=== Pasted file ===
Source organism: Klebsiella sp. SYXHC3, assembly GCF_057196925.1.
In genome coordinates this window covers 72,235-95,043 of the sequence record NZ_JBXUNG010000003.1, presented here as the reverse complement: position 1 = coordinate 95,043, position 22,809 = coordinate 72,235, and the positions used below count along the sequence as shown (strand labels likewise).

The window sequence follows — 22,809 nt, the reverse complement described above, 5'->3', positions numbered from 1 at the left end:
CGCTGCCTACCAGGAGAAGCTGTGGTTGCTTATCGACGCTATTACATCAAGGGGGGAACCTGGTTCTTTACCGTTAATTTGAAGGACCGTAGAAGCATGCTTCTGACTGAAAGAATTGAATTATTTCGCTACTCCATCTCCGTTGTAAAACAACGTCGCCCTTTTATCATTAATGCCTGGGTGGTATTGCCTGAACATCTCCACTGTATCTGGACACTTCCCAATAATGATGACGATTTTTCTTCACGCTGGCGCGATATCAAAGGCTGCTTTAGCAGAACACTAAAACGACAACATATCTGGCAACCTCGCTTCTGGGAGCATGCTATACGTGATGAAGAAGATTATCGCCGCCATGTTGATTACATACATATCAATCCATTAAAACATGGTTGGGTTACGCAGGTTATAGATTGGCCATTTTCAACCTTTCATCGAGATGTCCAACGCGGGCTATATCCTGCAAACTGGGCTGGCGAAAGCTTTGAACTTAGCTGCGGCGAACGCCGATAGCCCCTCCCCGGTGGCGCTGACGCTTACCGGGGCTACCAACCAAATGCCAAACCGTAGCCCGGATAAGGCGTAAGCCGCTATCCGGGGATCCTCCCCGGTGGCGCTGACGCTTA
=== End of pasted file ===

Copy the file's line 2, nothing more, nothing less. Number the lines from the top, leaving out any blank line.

In genome coordinates this window covers 72,235-95,043 of the sequence record NZ_JBXUNG010000003.1, presented here as the reverse complement: position 1 = coordinate 95,043, position 22,809 = coordinate 72,235, and the positions used below count along the sequence as shown (strand labels likewise).